On the Improve


The CBRD’s international reserves position improved after the April 2013 placement of a $1 billion sovereign international bond, which together with healthy 1H2013 private capital inflows ensured gross international reserves […]

The CBRD’s international reserves position improved after the April 2013 placement of a $1 billion sovereign international bond, which together with healthy 1H2013 private capital inflows ensured gross international reserves at $4.1 billion as of end-June. The CBRB effected restrictions on credit card rates over 1Q2013 to address rates as extreme as 82% per annum in the public interest. An IMF review from March 17, 2014 concluded that the Dominican financial system indicators were “broadly satisfactory.” Average capital adequacy ratios of the banking system as of December 2013 had slipped to 14.6% from 16.3% in April 2013, while the NPL ratio had also declined to 1.9% from just over 3% for the period.


The top three banks in the Dominican Republic account for roughly a 60% market share, according to the IFC. Established in 1963, Banco Popular Dominicano, a subsidiary of local Grupo Popular, is the primary player in the local market, on roughly a one-third share in asset terms. It is the largest issuer of debit and credit cards, and boasts 200 branches and over 700 ATMs nationwide. In June of 2014, the bank introduced the Popular ProExporta platform in tandem with the Dominican Exporters Association (ADOEXPO) to extend financial products and services at beneficial rates to exporters. These include export factoring, where the bank itself collects and manages international accounts receivables. There is also a training component to foster better business practices in the international arena.

In terms of performance, for FY2013 total assets remained strong at Ps251.8 billion ($5.84 billion), up from Ps223.5 billion. Total deposits rose fractionally from Ps34.4 billion in 2012 to Ps35.7 billion ($827 million). Meanwhile, the net loan portfolio showed slower growth to Ps156.4 billion ($3.63 billion) from Ps143.9 billion YoY. Over 2013, the return on assets (ROA) stepped down a rung to 1.83% from 1.92%, while the return on equity (ROE) metric, at 20.19%, barely budged from the 20.18% print of 2012, both down from 22.40% in 2011. Provisions for NPLs declined to 197.12% coverage from 198.99% a year earlier.


Banco BHD is the nation’s second largest privately held bank at time of print, ahead of its merger with Banco León, currently the fourth largest privately held bank. The merger will bolster Banco BHD’s (merged entity to be renamed Banco BHD-León) current market ranking. The combined entity—in a deal set to conclude in 4Q2014—will have assets of over $4.33 billion rendering it the fifth-largest bank in Central America.

Banco BHD, with a robust retail and corporate segment offering is partially owned by the International Finance Corporation (IFC), which holds a 9% stake. The resulting synergy has resulted in stronger tier II capital over the years aimed at fostering the growth of local business, notably the SME segment. In 2011, the bank signed a $17.5 million financing facility with the Inter-American Development Bank (IDB) to increase its long-term corporate lending to SMEs. This was followed a year later by a $25 million subordinated loan secured from the IFC. The bank reported total assets of Ps132.1 billion ($3.06 billion) at end-2013, up 8.4% YoY, marking shallower growth than the 10% 2012 rise over 2011. The loan portfolio tended toward mortgages and commercial loans at Ps71 billion. The solvency ratio at 15.1%, exceeded the stipulated 10% threshold, while the NPL default rate was a mere 2.1%. Tough love vis-í -vis expenditure control led to profits of Ps3.5 billion and a return on equity of 25%.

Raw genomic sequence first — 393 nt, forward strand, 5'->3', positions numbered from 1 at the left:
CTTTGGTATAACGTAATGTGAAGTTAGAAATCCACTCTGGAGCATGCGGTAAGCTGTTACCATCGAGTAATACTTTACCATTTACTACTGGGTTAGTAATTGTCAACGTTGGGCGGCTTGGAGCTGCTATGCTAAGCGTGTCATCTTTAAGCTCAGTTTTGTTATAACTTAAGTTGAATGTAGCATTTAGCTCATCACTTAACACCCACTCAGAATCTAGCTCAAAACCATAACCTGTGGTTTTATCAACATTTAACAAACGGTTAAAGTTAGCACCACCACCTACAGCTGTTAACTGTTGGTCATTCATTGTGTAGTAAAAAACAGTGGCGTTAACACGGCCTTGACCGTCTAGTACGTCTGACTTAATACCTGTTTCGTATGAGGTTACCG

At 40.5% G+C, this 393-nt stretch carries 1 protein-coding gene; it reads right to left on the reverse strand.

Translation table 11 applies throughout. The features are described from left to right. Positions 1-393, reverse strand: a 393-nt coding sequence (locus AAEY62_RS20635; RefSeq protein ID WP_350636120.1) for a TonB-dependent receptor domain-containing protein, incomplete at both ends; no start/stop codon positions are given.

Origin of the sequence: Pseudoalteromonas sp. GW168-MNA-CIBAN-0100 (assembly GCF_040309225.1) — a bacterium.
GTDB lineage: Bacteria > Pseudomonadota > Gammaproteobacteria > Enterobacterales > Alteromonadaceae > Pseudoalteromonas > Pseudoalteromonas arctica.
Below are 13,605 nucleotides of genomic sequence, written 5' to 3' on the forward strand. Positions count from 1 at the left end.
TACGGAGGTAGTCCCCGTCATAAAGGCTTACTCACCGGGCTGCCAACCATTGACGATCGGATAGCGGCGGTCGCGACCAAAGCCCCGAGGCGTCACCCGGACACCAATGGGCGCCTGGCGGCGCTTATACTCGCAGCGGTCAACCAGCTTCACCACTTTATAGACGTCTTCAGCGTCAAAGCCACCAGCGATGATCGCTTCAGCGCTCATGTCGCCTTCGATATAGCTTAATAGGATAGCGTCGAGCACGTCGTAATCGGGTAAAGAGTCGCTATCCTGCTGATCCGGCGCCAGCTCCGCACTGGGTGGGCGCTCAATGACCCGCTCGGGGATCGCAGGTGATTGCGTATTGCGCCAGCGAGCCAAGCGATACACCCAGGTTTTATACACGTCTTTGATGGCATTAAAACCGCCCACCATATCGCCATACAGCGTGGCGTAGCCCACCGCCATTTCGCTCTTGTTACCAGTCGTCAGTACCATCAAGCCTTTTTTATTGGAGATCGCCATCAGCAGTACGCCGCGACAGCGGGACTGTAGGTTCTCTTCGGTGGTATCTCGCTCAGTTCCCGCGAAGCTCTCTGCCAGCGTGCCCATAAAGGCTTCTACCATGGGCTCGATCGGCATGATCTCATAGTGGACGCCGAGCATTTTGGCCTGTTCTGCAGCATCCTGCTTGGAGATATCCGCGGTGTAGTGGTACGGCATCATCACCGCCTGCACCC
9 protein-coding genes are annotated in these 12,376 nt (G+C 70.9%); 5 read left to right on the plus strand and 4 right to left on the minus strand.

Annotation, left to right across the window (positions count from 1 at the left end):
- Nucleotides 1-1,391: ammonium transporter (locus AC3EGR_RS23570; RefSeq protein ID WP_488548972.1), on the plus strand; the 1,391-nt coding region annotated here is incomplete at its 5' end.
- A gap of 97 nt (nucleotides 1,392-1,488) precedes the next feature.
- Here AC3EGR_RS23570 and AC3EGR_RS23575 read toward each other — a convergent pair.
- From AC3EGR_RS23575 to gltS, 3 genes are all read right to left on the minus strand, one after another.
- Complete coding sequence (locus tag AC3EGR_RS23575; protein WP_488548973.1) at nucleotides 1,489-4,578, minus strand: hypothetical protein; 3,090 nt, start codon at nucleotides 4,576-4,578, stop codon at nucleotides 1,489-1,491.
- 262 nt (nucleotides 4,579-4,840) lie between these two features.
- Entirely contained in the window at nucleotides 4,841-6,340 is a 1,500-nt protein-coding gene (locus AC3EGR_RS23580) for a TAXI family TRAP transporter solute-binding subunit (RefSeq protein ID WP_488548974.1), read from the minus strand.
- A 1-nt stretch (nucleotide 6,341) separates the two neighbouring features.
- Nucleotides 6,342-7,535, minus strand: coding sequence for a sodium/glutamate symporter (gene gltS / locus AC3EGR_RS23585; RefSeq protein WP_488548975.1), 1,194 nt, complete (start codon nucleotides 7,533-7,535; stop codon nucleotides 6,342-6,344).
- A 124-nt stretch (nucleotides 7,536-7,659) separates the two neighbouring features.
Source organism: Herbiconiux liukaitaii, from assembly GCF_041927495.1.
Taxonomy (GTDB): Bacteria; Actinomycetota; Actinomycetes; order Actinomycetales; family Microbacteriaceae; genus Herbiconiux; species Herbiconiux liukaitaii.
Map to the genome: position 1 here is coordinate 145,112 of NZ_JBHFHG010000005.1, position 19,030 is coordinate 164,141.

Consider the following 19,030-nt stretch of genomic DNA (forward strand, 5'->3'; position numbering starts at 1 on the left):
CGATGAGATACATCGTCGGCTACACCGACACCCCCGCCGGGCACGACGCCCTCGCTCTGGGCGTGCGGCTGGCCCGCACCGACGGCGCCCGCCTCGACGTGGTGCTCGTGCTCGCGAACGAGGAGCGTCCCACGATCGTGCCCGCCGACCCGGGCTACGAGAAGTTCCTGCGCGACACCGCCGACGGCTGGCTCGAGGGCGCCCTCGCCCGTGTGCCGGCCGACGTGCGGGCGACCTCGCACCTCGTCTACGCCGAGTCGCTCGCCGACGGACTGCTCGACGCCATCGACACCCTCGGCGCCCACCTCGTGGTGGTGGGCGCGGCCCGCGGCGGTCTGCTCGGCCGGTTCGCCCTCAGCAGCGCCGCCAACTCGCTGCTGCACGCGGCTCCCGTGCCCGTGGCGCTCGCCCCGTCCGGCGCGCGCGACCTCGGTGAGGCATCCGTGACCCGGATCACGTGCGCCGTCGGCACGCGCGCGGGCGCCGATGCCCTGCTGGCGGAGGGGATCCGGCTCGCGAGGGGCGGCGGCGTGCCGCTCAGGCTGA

Banco León, after a year of consolidation over 2012, has 68 branches, with an ATM network of around 18 points. Total assets were at Ps38.7 Billion ($894 million). Meanwhile, 1.5% ROA softened slightly over the year to 1% at end-2013, while ROE also declined from 16.1% to 10% as of December 2013. However, total deposits rose from Ps41.2 billion in 2012 to Ps42.1 billion in 2013, while provisions for NPLs rose from 113.7% in 2012 to 164.1% in 2013, affirming the bank’s more conservative stance.


The sole foreign banking presence in the Republic with retail outlets, and one of Latin America’s most ubiquitous financial institutions, Scotiabank, with a branch network of close to 100, is the fourth largest bank in the Dominican Republic by total assets. It has risen from fifth, after growing more than two fold following its 2003 partial purchase of Banco Intercontinental (Baninter Bank), which had collapsed that year. Over 2012, the slow rise of Scotiabank’s total assets to $124.6 million confirmed bankers’ prudent policy in an election year. In 2013 total assets rose by 6.6% YoY from Ps49.8 billion to Ps53 billion ($1.2 billion) thanks to the rise in loan portfolio to Ps34.9 billion ($0.8 billion) from Ps32 billion.


Banking penetration was at just 29% as of mid-2012. Yet that of mobile was at around 90% in that year, which has led to the leveraging of mobile banking to increase financial system participation. According to digital security giant Gemalto, global transactions by mobile payment via NFC-enabled phones could exceed $426 billion in 2015. Citi’s mobile payment app Citi Mobile Direct is used by large consumer goods companies like C&D and Phillip Morris. In 2014 Banco Popular Dominicano and local telco Orange Dominicana launched Orange m-weight, a virtual pre-paid card for mobile banking transactions.


Credit and savings financial institutions are key financial institutions in the Dominican Republic. According to Mixmarket, in 2012, microfinance loans amounted to approximately Ps610 million.

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